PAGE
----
Dennis Quaid's Newborn Twins Hospitalized

Dennis Quaid shows off his twin bundles of joy! Dennis Quaid shows off his twin bundles of joy!

Dennis Quaid’s newborn twins are fighting for their lives inside Cedars-Sinai Medical Center in Los Angeles, Access Hollywood has learned.

According to a report, Thomas Boone and Zoe Grace were accidentally given massive doses of Heparin, a drug used to prevent blood clots.

While a typical dose for an infant would be approximately 10 units of the drug, the babies were reportedly each administered a 10,000-unit dose by mistake.

As a result, the babies reportedly began to “bleed out” on Sunday night and the infants are in the hospital’s neo-natal unit, where they are now in stable condition.

Quaid and his wife, Kimberly, welcomed the twins into the world on November 8 through a surrogate mother.

The family released the following statement on Tuesday afternoon:

“Dennis and Kimberly appreciate everyone’s thoughts and prayers and hope they can maintain their privacy at this difficult time.”

Son Thomas Boone was born at 8:26AM., weighing 6 lb., 12 oz., while his sister Zoe Grace followed two minutes later, weighing 5 lb., 9 oz.

On Tuesday evening, Cedars-Sinai Chief Medical Officer Michael L. Lanberg issued a statement regarding the incident, however, did not mention the Quaid family by name.

“On November 18, three patients who were receiving intravenous medications as part of their treatment had their IV catheters flushed with a solution containing a higher concentration of heparin (a medication used to keep IV catheters from clotting) than normal protocol. As a result of a preventable error, the patients’ IV catheters were flushed with heparin from vials containing a concentration of 10,000 units per milliliter instead of from vials containing a concentration of 10 units per milliliter,” the statement read. “The error was identified by Cedars-Sinai staff, who immediately performed blood tests on the patients to measure blood clotting function.”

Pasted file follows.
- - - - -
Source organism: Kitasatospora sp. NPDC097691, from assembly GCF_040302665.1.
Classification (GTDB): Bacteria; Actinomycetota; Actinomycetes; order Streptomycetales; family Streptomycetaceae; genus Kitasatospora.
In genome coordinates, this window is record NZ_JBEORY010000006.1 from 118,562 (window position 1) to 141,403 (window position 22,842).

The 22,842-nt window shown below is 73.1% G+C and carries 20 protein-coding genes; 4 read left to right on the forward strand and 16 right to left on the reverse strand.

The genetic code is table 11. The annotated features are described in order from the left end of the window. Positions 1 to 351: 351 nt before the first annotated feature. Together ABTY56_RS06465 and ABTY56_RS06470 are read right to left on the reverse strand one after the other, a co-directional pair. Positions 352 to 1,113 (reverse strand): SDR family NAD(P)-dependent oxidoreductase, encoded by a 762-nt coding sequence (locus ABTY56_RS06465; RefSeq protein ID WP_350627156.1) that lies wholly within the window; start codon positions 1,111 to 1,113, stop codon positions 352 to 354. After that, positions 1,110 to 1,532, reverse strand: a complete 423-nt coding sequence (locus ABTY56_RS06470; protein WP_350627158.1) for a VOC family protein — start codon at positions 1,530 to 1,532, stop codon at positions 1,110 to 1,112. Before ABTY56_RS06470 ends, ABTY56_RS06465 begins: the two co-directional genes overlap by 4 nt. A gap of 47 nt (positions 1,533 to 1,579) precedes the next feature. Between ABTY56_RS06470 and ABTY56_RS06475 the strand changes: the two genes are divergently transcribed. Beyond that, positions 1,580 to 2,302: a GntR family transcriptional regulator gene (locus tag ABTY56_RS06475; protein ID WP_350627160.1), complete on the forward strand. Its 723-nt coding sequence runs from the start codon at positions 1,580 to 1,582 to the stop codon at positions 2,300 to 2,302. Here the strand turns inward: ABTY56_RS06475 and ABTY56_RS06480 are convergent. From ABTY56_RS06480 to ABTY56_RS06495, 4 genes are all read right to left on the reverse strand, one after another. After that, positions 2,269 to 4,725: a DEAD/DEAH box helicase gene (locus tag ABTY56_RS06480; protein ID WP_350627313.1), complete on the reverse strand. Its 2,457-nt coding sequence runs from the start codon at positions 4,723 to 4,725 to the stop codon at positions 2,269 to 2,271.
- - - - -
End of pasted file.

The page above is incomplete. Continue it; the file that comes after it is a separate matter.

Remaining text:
Lanberg also said two patients were given protamine sulfate, a drug that reverses the effects of heparin and that doctors are continuing to monitor all patients involved.

“I want to extend my deepest apologies to the families who were affected by this situation, and we will continue to work with them on any concerns or questions they may have. This was a preventable error, involving a failure to follow our standard policies and procedures, and there is no excuse for that to occur at Cedars-Sinai,” Lanberg added. “Although it appears at this point that there was no harm to any patient, we take this situation very seriously. We are conducting a comprehensive investigation, cooperating fully with the California Department of Public Health and will take all necessary steps to ensure that this never happens here again.”

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